‘Silks’ to keep their SC status

2013-03-18 00:00

LEGAL practitioners with the honorific of SC will not lose their status even if the Constitutional Court upholds the decision to do away with the honorifics, advocate Thandi Norman SC said yesterday.

Norman was commenting on a City Press report about Friday’s decision by a five-judge bench of the Supreme Court of Appeal, which unanimously overturned a decision of the high court that effectively scrapped the institution of senior counsel (SC) or “silks”, a reference to the fabric of the gowns worn by senior advocates in the past.

Norman said only practitioners applying for the status for the first time would be affected. “Even if the ConCourt upholds the ruling, those who have the status will remain so. But it will be a blow to the new applicants.”

South Africa’s system of senior counsel was inherited from British law, where royalty had the power to appoint a queen or king’s counsel.

In South Africa, an advocate has the title of senior counsel conferred upon him or her by the president after successfully applying to the bar association to which they belong.

The bar associations consider applications, and a list of approved names is submitted to the judge president of the high court in which that advocate appears.

The relevant judge president then makes recommendations via the justice minister.

But a group of advocates, led by advocate Urmilla Mansingh, believes the status of senior counsel is part of a colonial legal tradition that has no place in modern South Africa.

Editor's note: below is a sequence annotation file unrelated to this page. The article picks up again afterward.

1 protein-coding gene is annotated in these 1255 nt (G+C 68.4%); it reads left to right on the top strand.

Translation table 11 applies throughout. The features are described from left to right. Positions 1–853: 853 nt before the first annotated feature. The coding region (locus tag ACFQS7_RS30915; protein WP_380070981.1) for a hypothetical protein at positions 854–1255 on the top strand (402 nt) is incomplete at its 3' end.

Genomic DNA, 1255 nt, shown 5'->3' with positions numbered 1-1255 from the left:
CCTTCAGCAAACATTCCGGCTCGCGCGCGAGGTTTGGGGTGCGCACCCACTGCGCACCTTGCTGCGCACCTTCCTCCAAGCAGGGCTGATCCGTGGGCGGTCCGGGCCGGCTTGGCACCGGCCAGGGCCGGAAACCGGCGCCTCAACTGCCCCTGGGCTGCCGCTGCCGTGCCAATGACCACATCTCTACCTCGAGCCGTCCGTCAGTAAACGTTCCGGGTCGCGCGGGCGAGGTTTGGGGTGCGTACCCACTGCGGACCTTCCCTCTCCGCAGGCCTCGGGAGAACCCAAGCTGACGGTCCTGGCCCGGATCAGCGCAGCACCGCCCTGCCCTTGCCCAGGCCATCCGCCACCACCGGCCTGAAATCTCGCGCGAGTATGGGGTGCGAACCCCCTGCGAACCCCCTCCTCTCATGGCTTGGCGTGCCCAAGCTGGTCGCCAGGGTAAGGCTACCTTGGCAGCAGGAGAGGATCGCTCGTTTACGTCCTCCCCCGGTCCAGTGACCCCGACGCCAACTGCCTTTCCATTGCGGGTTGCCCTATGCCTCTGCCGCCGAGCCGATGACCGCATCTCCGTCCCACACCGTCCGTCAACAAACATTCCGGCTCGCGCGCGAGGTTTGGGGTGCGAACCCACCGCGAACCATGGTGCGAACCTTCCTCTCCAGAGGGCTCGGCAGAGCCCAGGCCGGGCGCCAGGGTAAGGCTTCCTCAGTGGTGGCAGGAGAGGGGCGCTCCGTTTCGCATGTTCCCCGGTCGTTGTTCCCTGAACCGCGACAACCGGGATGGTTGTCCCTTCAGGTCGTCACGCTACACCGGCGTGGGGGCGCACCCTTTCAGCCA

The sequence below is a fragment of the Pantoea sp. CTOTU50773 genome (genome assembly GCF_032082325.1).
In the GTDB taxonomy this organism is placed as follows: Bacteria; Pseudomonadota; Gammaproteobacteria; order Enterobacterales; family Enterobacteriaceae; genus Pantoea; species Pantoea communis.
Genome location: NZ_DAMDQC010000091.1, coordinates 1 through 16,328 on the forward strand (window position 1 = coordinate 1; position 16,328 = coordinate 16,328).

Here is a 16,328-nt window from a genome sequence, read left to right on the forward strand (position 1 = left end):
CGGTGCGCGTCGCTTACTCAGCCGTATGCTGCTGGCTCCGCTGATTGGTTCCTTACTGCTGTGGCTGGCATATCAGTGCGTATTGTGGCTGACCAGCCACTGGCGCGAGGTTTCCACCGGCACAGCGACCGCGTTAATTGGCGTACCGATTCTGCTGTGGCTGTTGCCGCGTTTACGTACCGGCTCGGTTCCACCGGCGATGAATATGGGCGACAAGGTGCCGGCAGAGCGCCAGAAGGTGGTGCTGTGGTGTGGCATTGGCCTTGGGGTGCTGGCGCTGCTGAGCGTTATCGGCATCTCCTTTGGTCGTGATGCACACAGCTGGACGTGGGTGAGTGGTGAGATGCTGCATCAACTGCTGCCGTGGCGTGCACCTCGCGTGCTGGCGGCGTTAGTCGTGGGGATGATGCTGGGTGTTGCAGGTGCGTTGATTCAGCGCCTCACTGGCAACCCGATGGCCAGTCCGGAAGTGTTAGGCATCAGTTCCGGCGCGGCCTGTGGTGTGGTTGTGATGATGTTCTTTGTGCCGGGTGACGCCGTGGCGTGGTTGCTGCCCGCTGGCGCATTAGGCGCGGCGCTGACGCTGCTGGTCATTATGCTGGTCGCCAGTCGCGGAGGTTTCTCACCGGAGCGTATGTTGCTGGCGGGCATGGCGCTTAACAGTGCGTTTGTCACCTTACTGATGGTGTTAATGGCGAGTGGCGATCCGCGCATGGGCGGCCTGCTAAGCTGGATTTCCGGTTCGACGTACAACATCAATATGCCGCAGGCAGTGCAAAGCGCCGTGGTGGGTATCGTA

One member of the group, advocate Nazeer Cassim, wrote on the “Abolish Silk” website: “The institution of silk must go. It does not facilitate access to justice and has come to represent some of the pernicious evil features of our society, greed and elitism. It is divisive in its nature, particularly in the manner it is applied and this divides the bars.”

Last year Mansingh successfully applied for a declaratory order in the North Gauteng High Court that found that the constitutional provision section 84(2), which allows the president of the country to confer honours, did not include the power to confer the status of silk on an advocate.

The General Council of the Bar, which currently regulates and governs the profession through constituent bar associations across the country, appealed the decision in the Supreme Court of Appeal.

According to the Supreme Court of Appeal, Mansingh argued that “practising advocates who apply for silk, but who are unsuccessful in their applications, suffer real disadvantage in their practices and great distress”.

But in a judgment by Judge Fritz Brand, the Supreme Court of Appeal ruled that the question before it was not whether the status of a silk was a “good or a bad thing”, but rather whether the president of the country had the power to confer this.

“The fact that section 84 confers some of the former royal prerogatives on the president and that they include the power to confer honours is beyond debate,” the court ruled.

It ruled that the reason the president could not also confer seniority on accountants, doctors and attorneys was “probably that the legal profession and its institutions have traditionally been regarded as integrally related to the administration of justice, which in turn is properly the concern of the head of state”.

The court also quoted President Jacob Zuma, who, while abiding by the decision of the court, said in an affidavit that he regarded the conferral of silk as an honour wide enough to take many forms.

Mansingh could not be reached for comment, but City Press understands that the Supreme Court of Appeal’s judgment will probably go on appeal to the Constitutional Court.

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